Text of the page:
Prague, Czech Republic – A report by Radiožurnál, a flagship station of Czech Public Radio, has allegedly found evidence that local employees of the Czech branch of telecoms giant Huawei routinely share sensitive information with Chinese officials.
According to their report (in Czech), local employees of Huawei regularly collect information, including of a private and financial nature, about top officials and businessmen in order to share them with officials from the Chinese embassy, or log them into the internal network, remotely managed from the company’s headquarters in China.
Speaking on condition of anonymity, two former country managers said that Huawei employees were closely cooperating with Chinese intelligence officers. In its report, Radiožurnál also claims to back its findings on information from the Czech intelligence services.
Contacted by Radiožurnál, Huawei denied the allegations and said the company was in full compliance with Czech and EU privacy rules.
For months, Huawei has been at the forefront of a major worldwide controversy, being accused by the U.S. and many EU states of posing a fundamental threat to national security due to its ties to China’s intelligence apparatus.
Huawei critics claim that letting the Chinese conglomerate take part to a country’s critical telecoms infrastructure, including the roll-out of the 5G network, would significantly increase Beijing’s spying capabilities all across the West.
Other analysts however argue that Trump is mainly using Huawei as leverage in its bitter trade war with China, and that the U.S. attacks against Huawei are mostly motivated by Washington’s desire to cripple China and catch up with its competitor in terms of 5G technology.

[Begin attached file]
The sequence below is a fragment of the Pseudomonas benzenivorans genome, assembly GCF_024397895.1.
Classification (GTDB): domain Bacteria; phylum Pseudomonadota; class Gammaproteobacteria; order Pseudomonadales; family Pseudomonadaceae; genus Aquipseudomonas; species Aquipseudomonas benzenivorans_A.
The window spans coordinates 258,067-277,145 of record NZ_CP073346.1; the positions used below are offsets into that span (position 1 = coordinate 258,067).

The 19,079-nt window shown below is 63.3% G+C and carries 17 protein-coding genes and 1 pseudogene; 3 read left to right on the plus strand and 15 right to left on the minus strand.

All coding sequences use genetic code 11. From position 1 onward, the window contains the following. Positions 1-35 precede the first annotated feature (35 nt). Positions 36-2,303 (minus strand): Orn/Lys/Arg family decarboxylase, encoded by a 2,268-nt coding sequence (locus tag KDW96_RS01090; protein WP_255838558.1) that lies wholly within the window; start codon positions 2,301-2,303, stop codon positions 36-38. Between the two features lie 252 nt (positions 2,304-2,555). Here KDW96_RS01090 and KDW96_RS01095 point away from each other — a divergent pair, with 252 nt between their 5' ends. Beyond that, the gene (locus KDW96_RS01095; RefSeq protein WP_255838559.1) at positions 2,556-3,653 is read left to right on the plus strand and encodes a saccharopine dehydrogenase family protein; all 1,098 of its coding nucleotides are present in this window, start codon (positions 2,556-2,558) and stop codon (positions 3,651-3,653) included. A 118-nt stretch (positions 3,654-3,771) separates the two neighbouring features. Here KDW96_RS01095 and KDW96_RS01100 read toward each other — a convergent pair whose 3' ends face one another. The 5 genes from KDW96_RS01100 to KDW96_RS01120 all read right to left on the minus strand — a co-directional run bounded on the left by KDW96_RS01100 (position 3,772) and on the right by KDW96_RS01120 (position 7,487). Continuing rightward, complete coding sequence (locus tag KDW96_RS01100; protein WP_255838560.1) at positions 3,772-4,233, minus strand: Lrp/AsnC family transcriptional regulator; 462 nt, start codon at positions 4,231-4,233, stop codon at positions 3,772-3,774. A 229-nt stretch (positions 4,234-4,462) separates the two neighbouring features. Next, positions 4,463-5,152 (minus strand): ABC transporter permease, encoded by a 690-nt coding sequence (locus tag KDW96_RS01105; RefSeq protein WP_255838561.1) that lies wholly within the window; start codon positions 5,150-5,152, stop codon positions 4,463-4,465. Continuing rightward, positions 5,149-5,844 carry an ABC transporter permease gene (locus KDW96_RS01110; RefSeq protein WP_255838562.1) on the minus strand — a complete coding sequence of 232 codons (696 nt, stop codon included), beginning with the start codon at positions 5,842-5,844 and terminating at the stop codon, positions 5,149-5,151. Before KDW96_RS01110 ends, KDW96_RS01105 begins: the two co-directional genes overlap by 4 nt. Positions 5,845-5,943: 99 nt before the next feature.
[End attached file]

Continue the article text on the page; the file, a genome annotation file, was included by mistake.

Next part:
European countries have found themselves in the middle of this war. In Poland, a Huawei employee was arrested on suspicion of espionage.
In December last year, the Czech intelligence agency (BIS) had already warned of the rise of Chinese espionage in the country. A few weeks later, the national cybersecurity agency doubled down and specifically targeted Huawei, saying the Chinese telecoms giant posed a clear security threat to the Czech Republic.
The reports drew the ire of President Milos Zeman, a vocal pro-Chinese advocate, who argued that Huawei was being slandered without any proof.
The Czech government, meanwhile, has been taking preliminary steps to face the potential threat posed by Huawei. A cyber-security audit has been commissioned, while several government institutions and ministries have barred Huawei from taking part in public tenders on strategic communications infrastructure.